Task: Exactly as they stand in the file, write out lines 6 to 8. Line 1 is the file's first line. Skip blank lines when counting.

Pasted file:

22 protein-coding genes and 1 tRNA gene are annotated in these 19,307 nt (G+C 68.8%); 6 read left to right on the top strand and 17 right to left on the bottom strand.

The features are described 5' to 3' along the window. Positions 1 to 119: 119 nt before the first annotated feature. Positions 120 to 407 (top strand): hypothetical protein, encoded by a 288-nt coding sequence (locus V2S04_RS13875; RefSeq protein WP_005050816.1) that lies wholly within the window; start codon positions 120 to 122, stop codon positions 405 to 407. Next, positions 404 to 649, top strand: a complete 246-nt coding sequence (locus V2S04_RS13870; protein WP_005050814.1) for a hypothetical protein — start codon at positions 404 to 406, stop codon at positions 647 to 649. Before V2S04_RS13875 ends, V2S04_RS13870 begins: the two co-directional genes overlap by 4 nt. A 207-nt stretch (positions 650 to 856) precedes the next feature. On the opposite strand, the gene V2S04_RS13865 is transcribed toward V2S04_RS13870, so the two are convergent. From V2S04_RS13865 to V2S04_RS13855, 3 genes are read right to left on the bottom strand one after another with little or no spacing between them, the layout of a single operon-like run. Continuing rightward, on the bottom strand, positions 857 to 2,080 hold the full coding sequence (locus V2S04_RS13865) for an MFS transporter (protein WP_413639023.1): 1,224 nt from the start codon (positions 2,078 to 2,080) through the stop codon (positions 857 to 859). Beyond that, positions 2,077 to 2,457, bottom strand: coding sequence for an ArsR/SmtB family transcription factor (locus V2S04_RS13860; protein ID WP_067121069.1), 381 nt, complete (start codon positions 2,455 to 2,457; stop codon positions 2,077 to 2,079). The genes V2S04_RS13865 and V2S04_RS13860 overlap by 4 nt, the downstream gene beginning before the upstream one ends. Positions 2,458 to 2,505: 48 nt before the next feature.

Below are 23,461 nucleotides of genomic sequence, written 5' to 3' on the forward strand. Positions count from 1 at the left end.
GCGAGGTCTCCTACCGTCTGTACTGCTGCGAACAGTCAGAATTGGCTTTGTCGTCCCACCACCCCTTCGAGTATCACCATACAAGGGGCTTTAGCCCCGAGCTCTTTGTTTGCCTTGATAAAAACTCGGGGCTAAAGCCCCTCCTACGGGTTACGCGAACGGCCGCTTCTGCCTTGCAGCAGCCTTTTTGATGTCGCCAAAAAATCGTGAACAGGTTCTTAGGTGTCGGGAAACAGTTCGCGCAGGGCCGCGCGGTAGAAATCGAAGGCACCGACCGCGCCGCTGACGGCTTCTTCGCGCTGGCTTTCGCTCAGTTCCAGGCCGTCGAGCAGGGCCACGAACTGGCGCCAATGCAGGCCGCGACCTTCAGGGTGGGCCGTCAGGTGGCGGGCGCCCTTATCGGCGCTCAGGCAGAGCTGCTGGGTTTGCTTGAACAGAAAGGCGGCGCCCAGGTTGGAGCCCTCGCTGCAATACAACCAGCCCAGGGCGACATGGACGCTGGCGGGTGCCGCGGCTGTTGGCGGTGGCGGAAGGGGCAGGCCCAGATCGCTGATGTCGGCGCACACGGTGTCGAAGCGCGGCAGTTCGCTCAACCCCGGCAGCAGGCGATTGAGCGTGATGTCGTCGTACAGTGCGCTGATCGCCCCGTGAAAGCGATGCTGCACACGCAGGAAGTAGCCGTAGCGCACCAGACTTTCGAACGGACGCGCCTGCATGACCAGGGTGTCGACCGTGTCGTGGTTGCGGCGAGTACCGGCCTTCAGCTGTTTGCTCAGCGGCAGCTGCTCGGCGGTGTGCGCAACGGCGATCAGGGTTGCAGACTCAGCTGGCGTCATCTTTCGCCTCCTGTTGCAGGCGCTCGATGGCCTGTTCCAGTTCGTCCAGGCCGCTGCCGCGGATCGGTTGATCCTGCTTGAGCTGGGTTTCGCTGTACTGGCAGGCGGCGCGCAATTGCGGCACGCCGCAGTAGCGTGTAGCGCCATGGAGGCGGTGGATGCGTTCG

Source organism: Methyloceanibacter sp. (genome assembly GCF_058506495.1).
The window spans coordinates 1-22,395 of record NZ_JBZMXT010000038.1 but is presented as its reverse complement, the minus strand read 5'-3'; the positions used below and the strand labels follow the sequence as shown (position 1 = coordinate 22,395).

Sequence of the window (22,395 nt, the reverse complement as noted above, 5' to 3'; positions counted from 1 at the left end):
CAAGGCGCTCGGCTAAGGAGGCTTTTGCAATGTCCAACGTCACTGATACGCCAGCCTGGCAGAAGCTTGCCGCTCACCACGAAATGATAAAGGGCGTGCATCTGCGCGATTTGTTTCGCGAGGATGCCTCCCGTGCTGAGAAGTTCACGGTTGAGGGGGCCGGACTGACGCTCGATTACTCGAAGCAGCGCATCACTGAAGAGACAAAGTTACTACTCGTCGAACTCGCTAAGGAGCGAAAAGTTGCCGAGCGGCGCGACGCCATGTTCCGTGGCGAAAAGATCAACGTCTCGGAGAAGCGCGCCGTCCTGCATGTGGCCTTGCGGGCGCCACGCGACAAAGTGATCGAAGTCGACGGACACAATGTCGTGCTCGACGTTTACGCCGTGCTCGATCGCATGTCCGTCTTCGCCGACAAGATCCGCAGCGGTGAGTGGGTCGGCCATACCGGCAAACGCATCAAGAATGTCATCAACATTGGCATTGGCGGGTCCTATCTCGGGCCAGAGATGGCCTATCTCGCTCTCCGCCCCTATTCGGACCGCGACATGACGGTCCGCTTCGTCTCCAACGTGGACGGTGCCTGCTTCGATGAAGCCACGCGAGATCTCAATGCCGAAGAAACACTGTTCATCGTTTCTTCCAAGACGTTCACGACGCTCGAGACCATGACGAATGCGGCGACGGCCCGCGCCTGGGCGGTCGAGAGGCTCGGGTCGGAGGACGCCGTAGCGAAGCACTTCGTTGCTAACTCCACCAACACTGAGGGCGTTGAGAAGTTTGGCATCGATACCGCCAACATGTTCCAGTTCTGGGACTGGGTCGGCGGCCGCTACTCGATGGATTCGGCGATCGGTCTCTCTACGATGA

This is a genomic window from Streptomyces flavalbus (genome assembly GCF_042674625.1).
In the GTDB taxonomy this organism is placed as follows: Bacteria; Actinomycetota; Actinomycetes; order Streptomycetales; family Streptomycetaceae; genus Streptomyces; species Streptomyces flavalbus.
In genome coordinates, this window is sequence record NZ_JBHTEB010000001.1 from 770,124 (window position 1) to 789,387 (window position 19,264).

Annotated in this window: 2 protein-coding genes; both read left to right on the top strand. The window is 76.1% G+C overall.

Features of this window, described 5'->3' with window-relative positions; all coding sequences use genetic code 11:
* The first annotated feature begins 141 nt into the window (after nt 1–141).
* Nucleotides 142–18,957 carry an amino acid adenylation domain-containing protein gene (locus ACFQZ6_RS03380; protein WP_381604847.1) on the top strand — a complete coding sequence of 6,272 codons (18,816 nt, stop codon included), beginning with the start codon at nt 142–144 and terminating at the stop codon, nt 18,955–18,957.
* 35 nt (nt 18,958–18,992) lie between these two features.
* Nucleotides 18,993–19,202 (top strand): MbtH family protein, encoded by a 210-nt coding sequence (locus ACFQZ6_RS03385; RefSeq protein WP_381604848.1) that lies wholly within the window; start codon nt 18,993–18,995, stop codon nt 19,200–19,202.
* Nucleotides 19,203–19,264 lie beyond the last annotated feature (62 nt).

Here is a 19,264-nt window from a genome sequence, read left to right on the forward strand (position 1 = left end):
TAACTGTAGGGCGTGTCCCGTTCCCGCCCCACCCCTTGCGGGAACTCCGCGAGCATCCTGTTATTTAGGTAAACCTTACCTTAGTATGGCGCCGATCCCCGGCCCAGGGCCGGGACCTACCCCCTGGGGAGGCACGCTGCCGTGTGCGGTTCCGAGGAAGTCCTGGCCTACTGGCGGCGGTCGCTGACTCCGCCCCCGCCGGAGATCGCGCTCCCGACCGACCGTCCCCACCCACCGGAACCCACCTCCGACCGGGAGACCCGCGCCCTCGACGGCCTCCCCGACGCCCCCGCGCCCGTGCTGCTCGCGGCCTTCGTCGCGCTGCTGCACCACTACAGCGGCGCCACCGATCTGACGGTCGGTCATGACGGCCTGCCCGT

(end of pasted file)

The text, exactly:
The window spans coordinates 1-22,395 of record NZ_JBZMXT010000038.1 but is presented as its reverse complement, the minus strand read 5'-3'; the positions used below and the strand labels follow the sequence as shown (position 1 = coordinate 22,395).

Sequence of the window (22,395 nt, the reverse complement as noted above, 5' to 3'; positions counted from 1 at the left end):
CAAGGCGCTCGGCTAAGGAGGCTTTTGCAATGTCCAACGTCACTGATACGCCAGCCTGGCAGAAGCTTGCCGCTCACCACGAAATGATAAAGGGCGTGCATCTGCGCGATTTGTTTCGCGAGGATGCCTCCCGTGCTGAGAAGTTCACGGTTGAGGGGGCCGGACTGACGCTCGATTACTCGAAGCAGCGCATCACTGAAGAGACAAAGTTACTACTCGTCGAACTCGCTAAGGAGCGAAAAGTTGCCGAGCGGCGCGACGCCATGTTCCGTGGCGAAAAGATCAACGTCTCGGAGAAGCGCGCCGTCCTGCATGTGGCCTTGCGGGCGCCACGCGACAAAGTGATCGAAGTCGACGGACACAATGTCGTGCTCGACGTTTACGCCGTGCTCGATCGCATGTCCGTCTTCGCCGACAAGATCCGCAGCGGTGAGTGGGTCGGCCATACCGGCAAACGCATCAAGAATGTCATCAACATTGGCATTGGCGGGTCCTATCTCGGGCCAGAGATGGCCTATCTCGCTCTCCGCCCCTATTCGGACCGCGACATGACGGTCCGCTTCGTCTCCAACGTGGACGGTGCCTGCTTCGATGAAGCCACGCGAGATCTCAATGCCGAAGAAACACTGTTCATCGTTTCTTCCAAGACGTTCACGACGCTCGAGACCATGACGAATGCGGCGACGGCCCGCGCCTGGGCGGTCGAGAGGCTCGGGTCGGAGGACGCCGTAGCGAAGCACTTCGTTGCTAACTCCACCAACACTGAGGGCGTTGAGAAGTTTGGCATCGATACCGCCAACATGTTCCAGTTCTGGGACTGGGTCGGCGGCCGCTACTCGATGGATTCGGCGATCGGTCTCTCTACGATGA